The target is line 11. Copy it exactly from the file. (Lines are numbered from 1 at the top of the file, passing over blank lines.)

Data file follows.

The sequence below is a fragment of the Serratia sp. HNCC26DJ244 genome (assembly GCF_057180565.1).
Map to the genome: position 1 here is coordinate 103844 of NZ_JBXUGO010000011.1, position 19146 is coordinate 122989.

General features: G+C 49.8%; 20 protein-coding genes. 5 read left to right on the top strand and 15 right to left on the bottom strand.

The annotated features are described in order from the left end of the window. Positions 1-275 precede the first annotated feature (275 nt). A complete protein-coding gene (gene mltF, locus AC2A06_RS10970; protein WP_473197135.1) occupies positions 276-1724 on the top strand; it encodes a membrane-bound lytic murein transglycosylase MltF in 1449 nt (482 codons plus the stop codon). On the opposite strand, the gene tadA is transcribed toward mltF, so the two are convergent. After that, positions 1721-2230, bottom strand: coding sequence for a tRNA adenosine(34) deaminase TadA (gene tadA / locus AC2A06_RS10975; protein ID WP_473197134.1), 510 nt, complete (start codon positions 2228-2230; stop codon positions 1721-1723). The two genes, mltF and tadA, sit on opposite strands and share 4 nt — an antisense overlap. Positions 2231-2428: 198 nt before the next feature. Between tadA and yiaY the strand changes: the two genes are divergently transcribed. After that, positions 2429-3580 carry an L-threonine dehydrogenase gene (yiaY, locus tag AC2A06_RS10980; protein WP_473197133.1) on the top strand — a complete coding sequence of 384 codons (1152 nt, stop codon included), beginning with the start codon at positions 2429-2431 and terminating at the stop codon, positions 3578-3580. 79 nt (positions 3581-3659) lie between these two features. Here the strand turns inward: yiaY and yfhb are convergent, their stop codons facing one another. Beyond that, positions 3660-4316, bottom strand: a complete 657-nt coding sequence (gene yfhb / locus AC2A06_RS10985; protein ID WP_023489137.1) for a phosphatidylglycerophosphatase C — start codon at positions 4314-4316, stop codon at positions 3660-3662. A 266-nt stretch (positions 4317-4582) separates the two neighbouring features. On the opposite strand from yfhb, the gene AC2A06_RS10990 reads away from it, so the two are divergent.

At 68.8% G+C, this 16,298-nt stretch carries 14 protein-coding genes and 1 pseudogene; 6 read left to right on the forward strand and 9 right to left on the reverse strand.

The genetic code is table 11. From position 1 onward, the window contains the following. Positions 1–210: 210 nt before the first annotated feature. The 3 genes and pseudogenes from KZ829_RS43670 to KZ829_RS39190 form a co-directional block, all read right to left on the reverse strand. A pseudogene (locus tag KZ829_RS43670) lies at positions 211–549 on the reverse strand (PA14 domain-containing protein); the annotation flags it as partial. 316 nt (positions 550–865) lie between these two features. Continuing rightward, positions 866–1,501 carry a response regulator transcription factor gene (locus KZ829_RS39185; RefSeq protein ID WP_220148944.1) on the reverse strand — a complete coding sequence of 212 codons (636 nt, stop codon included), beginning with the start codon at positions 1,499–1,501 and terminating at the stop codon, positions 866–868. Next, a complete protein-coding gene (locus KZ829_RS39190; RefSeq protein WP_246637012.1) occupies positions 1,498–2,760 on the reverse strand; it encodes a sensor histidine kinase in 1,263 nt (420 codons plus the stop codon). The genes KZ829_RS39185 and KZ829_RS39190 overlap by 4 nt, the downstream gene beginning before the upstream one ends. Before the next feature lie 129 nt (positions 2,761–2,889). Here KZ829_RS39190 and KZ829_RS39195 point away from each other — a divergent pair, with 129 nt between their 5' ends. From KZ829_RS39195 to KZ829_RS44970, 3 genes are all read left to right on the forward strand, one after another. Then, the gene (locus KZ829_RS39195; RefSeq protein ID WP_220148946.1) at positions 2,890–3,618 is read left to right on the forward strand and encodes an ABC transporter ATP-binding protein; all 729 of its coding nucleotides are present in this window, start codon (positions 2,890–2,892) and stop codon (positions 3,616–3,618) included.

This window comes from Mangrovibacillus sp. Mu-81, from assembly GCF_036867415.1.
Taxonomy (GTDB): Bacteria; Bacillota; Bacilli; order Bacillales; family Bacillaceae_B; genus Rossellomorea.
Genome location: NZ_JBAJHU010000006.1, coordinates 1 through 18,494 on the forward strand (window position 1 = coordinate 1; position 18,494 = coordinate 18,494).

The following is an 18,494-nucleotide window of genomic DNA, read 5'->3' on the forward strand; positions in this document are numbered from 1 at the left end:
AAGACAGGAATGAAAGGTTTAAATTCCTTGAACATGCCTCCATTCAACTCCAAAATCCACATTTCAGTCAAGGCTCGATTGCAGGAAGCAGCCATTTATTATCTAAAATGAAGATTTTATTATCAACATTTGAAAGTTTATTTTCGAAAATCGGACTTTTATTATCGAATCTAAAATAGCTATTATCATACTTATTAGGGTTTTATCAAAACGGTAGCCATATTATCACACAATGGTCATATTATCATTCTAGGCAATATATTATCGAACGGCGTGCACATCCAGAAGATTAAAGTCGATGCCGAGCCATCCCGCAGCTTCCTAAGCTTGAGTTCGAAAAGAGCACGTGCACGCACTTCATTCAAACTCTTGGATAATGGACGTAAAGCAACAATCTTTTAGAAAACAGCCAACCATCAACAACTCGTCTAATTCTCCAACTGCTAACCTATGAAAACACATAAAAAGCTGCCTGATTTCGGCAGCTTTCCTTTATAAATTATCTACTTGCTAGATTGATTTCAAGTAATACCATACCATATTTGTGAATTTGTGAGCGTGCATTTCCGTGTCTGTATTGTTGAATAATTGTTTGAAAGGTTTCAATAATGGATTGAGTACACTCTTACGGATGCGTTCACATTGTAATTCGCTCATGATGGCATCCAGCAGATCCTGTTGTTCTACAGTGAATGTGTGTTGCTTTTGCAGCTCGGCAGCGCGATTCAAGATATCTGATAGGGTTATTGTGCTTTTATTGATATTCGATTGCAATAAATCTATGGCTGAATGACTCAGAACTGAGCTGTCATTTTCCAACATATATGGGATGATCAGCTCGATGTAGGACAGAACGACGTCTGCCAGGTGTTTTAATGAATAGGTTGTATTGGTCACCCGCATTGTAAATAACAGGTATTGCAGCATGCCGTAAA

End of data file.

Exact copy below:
AAGACAGGAATGAAAGGTTTAAATTCCTTGAACATGCCTCCATTCAACTCCAAAATCCACATTTCAGTCAAGGCTCGATTGCAGGAAGCAGCCATTTATTATCTAAAATGAAGATTTTATTATCAACATTTGAAAGTTTATTTTCGAAAATCGGACTTTTATTATCGAATCTAAAATAGCTATTATCATACTTATTAGGGTTTTATCAAAACGGTAGCCATATTATCACACAATGGTCATATTATCATTCTAGGCAATATATTATCGAACGGCGTGCACATCCAGAAGATTAAAGTCGATGCCGAGCCATCCCGCAGCTTCCTAAGCTTGAGTTCGAAAAGAGCACGTGCACGCACTTCATTCAAACTCTTGGATAATGGACGTAAAGCAACAATCTTTTAGAAAACAGCCAACCATCAACAACTCGTCTAATTCTCCAACTGCTAACCTATGAAAACACATAAAAAGCTGCCTGATTTCGGCAGCTTTCCTTTATAAATTATCTACTTGCTAGATTGATTTCAAGTAATACCATACCATATTTGTGAATTTGTGAGCGTGCATTTCCGTGTCTGTATTGTTGAATAATTGTTTGAAAGGTTTCAATAATGGATTGAGTACACTCTTACGGATGCGTTCACATTGTAATTCGCTCATGATGGCATCCAGCAGATCCTGTTGTTCTACAGTGAATGTGTGTTGCTTTTGCAGCTCGGCAGCGCGATTCAAGATATCTGATAGGGTTATTGTGCTTTTATTGATATTCGATTGCAATAAATCTATGGCTGAATGACTCAGAACTGAGCTGTCATTTTCCAACATATATGGGATGATCAGCTCGATGTAGGACAGAACGACGTCTGCCAGGTGTTTTAATGAATAGGTTGTATTGGTCACCCGCATTGTAAATAACAGGTATTGCAGCATGCCGTAAA